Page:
Dr. Carolina Escobar with Texas Oncology in Dallas specializes in bone marrow transplant, cancer care and hematology – the study of blood, blood-forming organs and blood diseases.
During her training at Louisiana State University in Shreveport, she met Dr. Gazi Zibari from Kurdistan.
“He was the founder of the first kidney and liver transplant unit in Iraq,” Escobar says. “Every year, he will go with a group of residents, fellows and other physicians that know him to Kurdistan and work in seeing patients, but also educating the doctors over there.”
Escobar was hesitant to travel to Iraq, so instead she set up a telemedicine platform the wouldn’t require much technology. That way she could communicate with the doctors in Kurdistan from Texas. She helped answer questions and educate doctors about hematology.
At the time, any patients needing a transplant would be sent to Jordan for the medical procedure. Escobar worked with the staff in Kurdistan to ensure patients had a good donor match and were prepared to make the journey to Jordan.
“Right now, we’re kind of in a pause with the project since ISIS became a priority,” she says. “At this time we’re just waiting for it to become a little more stable so we can restart.”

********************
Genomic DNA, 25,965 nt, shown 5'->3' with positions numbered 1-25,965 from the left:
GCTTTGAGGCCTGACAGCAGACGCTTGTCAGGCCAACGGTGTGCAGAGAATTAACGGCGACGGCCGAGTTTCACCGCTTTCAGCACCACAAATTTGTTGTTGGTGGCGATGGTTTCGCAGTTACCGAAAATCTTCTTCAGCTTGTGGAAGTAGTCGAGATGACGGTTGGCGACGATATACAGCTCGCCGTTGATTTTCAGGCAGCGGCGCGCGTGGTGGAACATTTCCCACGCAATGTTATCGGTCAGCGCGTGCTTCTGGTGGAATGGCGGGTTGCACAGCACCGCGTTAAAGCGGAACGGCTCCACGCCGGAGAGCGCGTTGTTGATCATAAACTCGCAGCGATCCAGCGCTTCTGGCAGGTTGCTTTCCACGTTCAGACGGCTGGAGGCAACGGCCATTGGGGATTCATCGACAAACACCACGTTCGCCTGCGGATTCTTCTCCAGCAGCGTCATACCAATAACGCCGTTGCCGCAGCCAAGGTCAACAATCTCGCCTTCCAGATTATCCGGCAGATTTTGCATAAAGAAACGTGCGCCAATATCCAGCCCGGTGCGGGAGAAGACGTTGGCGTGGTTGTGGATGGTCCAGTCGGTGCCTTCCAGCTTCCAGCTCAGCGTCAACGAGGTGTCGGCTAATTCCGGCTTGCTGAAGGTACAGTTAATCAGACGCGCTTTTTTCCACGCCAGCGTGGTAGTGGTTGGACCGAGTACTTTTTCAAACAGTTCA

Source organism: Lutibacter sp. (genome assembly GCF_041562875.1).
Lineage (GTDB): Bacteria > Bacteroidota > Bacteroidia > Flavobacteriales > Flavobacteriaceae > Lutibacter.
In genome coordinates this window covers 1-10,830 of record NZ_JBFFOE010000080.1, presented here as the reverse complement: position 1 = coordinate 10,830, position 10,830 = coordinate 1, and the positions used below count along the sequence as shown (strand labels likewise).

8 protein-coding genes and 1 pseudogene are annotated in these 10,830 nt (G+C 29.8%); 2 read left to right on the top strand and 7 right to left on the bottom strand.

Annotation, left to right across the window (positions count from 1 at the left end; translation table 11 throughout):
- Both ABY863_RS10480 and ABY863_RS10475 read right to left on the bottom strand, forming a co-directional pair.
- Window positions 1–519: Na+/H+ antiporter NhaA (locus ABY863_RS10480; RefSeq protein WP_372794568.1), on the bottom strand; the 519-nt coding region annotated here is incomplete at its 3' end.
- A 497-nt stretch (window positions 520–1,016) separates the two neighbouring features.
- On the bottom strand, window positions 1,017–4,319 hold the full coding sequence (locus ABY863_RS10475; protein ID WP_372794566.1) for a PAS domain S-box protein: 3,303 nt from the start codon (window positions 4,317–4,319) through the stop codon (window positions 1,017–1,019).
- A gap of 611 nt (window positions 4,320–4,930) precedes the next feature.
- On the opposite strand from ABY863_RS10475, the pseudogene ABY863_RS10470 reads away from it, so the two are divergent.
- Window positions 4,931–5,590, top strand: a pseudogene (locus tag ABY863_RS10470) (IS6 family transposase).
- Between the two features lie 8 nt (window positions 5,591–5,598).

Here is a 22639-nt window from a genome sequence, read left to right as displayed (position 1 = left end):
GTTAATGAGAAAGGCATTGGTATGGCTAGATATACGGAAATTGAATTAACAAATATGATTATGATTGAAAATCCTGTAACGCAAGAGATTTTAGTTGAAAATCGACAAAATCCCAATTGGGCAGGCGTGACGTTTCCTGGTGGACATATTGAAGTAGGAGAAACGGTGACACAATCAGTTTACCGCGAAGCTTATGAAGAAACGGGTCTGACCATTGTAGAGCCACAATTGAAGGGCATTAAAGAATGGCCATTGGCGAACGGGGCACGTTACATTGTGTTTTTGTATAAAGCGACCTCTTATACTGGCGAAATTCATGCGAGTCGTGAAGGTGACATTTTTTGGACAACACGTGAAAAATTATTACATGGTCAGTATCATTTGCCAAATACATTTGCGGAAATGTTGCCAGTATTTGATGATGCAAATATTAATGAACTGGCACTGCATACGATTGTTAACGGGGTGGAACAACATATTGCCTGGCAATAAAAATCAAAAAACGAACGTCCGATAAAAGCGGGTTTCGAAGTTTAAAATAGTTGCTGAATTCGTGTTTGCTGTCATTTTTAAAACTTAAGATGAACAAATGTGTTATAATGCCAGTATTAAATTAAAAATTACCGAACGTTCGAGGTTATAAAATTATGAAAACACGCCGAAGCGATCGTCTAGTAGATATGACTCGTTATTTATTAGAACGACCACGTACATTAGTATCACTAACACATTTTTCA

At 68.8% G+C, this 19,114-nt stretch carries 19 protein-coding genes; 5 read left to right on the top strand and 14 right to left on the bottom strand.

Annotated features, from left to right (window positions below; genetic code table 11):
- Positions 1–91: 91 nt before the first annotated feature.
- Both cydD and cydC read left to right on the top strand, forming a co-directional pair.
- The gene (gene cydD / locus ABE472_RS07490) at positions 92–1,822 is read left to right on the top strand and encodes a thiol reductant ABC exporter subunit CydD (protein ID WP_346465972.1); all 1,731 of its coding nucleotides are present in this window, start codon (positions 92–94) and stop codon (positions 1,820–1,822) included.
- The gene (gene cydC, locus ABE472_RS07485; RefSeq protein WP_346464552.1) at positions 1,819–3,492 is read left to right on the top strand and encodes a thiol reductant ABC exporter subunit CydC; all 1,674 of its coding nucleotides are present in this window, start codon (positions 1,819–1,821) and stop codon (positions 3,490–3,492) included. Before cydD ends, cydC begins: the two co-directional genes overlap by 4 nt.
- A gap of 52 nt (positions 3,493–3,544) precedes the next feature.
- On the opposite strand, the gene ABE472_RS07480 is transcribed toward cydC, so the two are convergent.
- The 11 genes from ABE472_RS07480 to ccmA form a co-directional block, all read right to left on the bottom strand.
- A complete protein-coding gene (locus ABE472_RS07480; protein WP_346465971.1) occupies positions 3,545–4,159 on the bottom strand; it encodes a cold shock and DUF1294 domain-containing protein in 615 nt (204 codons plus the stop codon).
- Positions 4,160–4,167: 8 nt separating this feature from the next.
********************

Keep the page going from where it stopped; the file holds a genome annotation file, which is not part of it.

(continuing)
“In the future, the idea is to create a virtual hospital that we can not only work like one day a week, but we can help them constantly,” she says.
Escobar has expanded her telemedicine practice to Texas as well. She is able to help patients from all across the state, including Amarillo and El Paso.
“There’s always a concern with telemedicine – if you get the same service,” Escobar says. “But I can tell you that the satisfaction that the doctor from Amarillo had – especially the patients to be able to be in their local communities seeing the specialist from Dallas, not having to drive six hours, being able to be there surrounded by their family so they all can participate – was an amazing experience.”
“I’m fighting cancer on my own terms improving the coverage for cancer care – hopefully national and international – through telemedicine,” she says. “I feel very humble and very fortunate to be part of it.”
Post by Beth Cortez-Neavel.